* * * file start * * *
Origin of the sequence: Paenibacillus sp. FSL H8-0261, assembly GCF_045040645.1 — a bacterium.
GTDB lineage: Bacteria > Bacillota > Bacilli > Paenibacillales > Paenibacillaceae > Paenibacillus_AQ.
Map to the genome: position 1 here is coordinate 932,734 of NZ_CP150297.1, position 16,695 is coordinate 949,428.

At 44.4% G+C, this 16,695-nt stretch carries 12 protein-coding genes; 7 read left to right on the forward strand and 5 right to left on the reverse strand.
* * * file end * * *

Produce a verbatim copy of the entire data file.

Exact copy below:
Origin of the sequence: Paenibacillus sp. FSL H8-0261, assembly GCF_045040645.1 — a bacterium.
GTDB lineage: Bacteria > Bacillota > Bacilli > Paenibacillales > Paenibacillaceae > Paenibacillus_AQ.
Map to the genome: position 1 here is coordinate 932,734 of NZ_CP150297.1, position 16,695 is coordinate 949,428.

At 44.4% G+C, this 16,695-nt stretch carries 12 protein-coding genes; 7 read left to right on the forward strand and 5 right to left on the reverse strand.